CSKT Joins Treaty Opposed to Grizzly Hunts

Tribes have previously issued or been party to resolutions opposing the delisting of the grizzly bear

By Beacon Staff

As the federal government prepares to announce its decision to remove protections for grizzly bears in the Yellowstone ecosystem, the Confederated Salish and Kootenai Tribes has signed onto a treaty opposed to removing the iconic species from the Endangered Species Act list.

The local tribes signed the treaty on Oct. 18. Initiated by the Piikani Nation of the Blackfoot Confederacy, the so-called grizzly treaty rejects post-delisting trophy hunting of the grizzly. Elected and traditional leaders of the Eastern Shoshone, Shoshone-Bannock Tribes, and Northern Arapaho – the three tribes with seats on Interagency Grizzly Bear Committee-Yellowstone Ecosystem Subcommittee — have all signed the treaty. All three tribes have previously issued or been party to resolutions opposing the delisting of the grizzly bear.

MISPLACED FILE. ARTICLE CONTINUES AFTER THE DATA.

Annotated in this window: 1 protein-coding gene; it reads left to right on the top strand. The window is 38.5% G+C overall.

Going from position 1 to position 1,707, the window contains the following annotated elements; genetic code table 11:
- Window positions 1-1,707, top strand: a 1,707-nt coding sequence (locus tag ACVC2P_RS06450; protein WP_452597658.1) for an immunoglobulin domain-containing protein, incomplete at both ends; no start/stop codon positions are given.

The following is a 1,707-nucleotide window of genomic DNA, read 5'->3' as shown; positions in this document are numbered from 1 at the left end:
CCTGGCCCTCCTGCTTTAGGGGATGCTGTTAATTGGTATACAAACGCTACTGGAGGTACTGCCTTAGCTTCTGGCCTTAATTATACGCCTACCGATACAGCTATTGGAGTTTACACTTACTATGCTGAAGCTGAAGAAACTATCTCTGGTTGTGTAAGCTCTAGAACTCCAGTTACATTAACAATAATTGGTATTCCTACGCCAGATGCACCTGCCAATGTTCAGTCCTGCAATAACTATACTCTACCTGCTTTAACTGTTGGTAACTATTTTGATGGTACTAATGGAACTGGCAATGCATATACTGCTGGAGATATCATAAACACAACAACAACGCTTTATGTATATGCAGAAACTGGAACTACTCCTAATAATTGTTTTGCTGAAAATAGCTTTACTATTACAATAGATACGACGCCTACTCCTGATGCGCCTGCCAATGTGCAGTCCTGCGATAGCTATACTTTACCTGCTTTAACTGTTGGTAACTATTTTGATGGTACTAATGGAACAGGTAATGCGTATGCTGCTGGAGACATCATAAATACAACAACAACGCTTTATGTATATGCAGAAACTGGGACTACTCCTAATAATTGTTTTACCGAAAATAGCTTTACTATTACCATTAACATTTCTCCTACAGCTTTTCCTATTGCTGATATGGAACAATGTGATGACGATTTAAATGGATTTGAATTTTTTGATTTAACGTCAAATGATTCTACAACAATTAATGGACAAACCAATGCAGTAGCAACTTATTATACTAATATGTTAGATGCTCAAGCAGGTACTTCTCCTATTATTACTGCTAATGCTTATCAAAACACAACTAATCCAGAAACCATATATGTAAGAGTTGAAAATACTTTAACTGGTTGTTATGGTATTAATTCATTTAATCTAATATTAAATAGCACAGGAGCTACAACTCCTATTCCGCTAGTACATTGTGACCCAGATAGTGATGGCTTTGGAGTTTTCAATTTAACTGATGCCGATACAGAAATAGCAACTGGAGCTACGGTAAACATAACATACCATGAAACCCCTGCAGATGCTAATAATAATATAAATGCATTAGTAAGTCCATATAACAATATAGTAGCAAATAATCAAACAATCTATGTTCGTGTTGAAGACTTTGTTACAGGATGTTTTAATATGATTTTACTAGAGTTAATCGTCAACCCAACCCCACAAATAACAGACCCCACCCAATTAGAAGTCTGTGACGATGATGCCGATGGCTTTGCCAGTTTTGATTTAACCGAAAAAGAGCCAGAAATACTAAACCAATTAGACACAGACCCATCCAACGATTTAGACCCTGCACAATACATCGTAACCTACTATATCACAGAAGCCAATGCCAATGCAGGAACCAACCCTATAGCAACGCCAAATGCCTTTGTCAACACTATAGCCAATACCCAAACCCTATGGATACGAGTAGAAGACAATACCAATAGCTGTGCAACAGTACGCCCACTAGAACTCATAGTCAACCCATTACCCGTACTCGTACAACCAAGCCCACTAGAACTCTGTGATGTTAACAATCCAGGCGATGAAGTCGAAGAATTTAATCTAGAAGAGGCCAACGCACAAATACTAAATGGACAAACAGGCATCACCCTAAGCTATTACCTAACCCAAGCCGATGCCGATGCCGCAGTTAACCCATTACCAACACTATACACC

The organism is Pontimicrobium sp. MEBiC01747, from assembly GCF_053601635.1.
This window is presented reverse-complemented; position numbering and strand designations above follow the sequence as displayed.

“The CSKT is in agreement with the aspirations and goals of the Grizzly Treaty particularly regarding the reverence that tribes have for the grizzly bear, and the spiritual, cultural and ceremonial role the grizzly plays in the life and history of each signatory tribe,” stated CSKT Chairman Vernon Finley.

The Obama administration is seeking to lift protections under the Endangered Species Act for more than 700 grizzlies around Yellowstone National Park, saying that specific population has sufficiently recovered in a 19,279-square-mile area spanning southwestern Montana and parts of Wyoming and Idaho. On the heels of the proposal, Montana has prepared for state management of the species by crafting guidelines and details of a possible limited hunting season, similar to how wolves are now managed.

The U.S. Fish and Wildlife Service is expected to announce its decision to strip federal protections for grizzlies near Yellowstone National Park in the coming weeks or months. The agency received more than 278,000 public comments during the scoping period.

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